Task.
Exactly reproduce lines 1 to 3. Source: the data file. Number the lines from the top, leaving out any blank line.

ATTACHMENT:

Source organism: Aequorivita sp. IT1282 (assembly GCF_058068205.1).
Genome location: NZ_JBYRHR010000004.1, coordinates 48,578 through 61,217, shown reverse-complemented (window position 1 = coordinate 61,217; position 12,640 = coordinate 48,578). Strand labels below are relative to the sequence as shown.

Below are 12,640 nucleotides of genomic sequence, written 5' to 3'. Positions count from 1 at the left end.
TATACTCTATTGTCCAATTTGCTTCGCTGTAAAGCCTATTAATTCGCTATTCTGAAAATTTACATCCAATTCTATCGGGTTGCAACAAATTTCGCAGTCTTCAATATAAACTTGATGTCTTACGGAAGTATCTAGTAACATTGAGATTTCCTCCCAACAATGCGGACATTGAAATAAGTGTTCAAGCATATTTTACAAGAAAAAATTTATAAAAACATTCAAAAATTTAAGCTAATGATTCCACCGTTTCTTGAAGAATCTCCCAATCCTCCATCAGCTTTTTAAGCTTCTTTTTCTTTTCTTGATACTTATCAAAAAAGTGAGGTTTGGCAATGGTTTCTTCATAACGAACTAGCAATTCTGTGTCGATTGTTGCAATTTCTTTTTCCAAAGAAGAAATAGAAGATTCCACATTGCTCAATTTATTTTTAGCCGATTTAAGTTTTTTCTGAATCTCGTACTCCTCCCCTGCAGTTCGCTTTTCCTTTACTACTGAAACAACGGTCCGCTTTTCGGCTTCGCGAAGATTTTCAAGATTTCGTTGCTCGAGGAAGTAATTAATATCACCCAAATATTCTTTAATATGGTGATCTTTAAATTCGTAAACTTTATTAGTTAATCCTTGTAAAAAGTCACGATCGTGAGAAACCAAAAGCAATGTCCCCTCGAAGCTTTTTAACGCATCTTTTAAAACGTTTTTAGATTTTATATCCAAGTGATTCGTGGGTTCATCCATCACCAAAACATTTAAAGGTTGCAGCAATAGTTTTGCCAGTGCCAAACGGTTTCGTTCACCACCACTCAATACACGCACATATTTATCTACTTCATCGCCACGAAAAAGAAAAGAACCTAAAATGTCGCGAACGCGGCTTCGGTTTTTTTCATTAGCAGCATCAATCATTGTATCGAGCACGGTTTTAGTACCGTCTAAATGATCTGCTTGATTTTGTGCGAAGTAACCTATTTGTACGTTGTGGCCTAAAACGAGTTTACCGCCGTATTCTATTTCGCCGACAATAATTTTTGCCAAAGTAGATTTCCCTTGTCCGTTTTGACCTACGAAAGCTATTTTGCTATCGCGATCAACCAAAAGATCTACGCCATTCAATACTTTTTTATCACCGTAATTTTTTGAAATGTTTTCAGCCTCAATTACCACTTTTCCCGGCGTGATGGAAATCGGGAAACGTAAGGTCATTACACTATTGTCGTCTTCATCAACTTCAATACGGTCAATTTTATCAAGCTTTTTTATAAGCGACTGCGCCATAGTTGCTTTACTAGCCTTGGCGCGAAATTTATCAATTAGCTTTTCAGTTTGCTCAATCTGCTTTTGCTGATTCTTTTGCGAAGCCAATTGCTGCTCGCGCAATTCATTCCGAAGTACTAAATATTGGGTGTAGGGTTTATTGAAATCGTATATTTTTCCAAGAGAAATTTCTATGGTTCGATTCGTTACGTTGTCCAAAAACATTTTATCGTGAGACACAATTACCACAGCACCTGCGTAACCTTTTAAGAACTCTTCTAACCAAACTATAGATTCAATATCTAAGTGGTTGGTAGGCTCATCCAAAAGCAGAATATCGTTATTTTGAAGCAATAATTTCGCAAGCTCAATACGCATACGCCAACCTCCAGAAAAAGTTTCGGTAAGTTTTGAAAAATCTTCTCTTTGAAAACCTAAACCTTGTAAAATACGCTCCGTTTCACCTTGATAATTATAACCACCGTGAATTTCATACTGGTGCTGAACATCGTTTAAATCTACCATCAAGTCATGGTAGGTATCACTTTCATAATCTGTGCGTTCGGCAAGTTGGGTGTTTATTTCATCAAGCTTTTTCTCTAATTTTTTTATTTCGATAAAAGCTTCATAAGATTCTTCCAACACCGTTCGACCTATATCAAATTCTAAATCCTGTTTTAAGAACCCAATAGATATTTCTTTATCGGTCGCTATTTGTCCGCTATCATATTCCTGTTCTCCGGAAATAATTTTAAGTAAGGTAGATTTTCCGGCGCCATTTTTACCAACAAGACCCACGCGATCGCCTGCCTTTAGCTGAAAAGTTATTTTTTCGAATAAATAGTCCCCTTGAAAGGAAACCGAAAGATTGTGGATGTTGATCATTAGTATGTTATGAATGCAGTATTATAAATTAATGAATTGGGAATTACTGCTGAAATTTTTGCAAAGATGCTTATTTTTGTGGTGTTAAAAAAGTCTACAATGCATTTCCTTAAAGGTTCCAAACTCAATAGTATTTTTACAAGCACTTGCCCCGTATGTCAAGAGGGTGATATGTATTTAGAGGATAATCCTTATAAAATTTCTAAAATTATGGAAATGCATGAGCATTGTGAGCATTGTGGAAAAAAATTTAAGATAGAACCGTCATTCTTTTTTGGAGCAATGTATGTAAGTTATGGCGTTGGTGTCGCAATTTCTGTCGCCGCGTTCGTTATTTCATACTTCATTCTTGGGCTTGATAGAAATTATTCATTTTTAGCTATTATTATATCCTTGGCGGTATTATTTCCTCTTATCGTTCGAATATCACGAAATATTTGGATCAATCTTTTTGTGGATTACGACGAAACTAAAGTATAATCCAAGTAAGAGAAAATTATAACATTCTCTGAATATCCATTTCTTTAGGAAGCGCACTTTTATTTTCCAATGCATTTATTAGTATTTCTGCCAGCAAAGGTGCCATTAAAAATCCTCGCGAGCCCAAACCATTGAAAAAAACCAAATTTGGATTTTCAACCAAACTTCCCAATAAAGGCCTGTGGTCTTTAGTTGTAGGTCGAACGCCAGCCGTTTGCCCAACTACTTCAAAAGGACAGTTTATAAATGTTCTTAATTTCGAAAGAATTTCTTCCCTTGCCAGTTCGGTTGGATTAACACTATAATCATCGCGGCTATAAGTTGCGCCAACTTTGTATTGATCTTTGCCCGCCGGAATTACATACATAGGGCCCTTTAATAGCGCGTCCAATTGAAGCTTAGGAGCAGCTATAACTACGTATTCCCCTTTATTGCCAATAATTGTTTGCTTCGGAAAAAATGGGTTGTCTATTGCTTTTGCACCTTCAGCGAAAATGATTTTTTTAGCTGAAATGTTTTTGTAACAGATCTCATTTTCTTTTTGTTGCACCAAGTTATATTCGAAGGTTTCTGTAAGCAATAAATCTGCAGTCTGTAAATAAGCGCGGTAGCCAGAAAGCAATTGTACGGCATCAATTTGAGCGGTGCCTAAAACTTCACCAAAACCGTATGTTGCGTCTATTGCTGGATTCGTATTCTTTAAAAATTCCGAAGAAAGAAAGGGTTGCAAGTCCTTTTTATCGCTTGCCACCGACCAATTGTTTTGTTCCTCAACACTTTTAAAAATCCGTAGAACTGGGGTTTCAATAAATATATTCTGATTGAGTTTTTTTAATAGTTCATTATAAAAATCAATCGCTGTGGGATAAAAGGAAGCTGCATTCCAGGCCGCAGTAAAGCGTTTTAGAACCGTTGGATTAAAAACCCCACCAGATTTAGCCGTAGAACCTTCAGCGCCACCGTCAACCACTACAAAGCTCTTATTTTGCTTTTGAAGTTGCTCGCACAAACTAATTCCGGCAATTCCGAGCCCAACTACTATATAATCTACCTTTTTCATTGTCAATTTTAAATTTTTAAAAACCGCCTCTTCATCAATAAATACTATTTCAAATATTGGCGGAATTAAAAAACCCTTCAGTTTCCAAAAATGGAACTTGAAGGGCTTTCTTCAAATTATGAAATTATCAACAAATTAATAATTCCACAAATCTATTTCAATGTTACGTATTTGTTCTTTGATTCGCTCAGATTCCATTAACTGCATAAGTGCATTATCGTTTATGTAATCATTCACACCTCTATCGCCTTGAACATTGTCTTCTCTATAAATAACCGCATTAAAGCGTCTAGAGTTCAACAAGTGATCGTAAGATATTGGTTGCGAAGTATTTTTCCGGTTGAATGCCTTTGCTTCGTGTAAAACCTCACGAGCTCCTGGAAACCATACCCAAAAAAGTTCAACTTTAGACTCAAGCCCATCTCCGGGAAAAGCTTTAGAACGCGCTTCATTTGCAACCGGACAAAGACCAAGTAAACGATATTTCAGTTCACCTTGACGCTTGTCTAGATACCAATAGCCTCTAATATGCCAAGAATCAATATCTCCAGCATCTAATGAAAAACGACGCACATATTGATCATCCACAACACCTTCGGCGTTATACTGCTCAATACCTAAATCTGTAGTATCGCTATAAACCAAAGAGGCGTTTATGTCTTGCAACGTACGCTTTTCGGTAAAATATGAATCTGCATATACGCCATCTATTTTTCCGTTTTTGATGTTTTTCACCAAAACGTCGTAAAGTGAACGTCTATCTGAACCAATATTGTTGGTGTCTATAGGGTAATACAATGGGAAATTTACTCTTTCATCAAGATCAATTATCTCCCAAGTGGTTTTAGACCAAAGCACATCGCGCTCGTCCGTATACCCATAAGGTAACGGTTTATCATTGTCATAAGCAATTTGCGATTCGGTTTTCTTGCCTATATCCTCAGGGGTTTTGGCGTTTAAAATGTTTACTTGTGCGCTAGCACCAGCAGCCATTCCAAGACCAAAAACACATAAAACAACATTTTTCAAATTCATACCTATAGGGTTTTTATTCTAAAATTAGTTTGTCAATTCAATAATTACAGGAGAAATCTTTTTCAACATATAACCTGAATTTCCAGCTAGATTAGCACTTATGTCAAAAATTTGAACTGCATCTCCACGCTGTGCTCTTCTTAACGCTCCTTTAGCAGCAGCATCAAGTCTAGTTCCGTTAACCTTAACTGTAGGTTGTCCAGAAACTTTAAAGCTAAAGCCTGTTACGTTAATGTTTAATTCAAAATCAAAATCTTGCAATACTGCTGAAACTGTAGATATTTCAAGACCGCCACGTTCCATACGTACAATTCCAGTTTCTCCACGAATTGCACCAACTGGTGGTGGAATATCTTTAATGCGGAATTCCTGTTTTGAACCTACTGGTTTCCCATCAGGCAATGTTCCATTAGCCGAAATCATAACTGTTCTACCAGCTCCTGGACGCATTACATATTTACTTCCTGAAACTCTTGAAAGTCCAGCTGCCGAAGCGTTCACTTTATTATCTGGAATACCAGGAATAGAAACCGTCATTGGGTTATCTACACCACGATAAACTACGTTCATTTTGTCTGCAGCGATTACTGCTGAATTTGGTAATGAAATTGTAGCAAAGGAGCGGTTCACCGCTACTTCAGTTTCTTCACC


Source organism: Aequorivita sp. IT1282 (assembly GCF_058068205.1).
Genome location: NZ_JBYRHR010000004.1, coordinates 48,578 through 61,217, shown reverse-complemented (window position 1 = coordinate 61,217; position 12,640 = coordinate 48,578). Strand labels below are relative to the sequence as shown.

Below are 12,640 nucleotides of genomic sequence, written 5' to 3'. Positions count from 1 at the left end.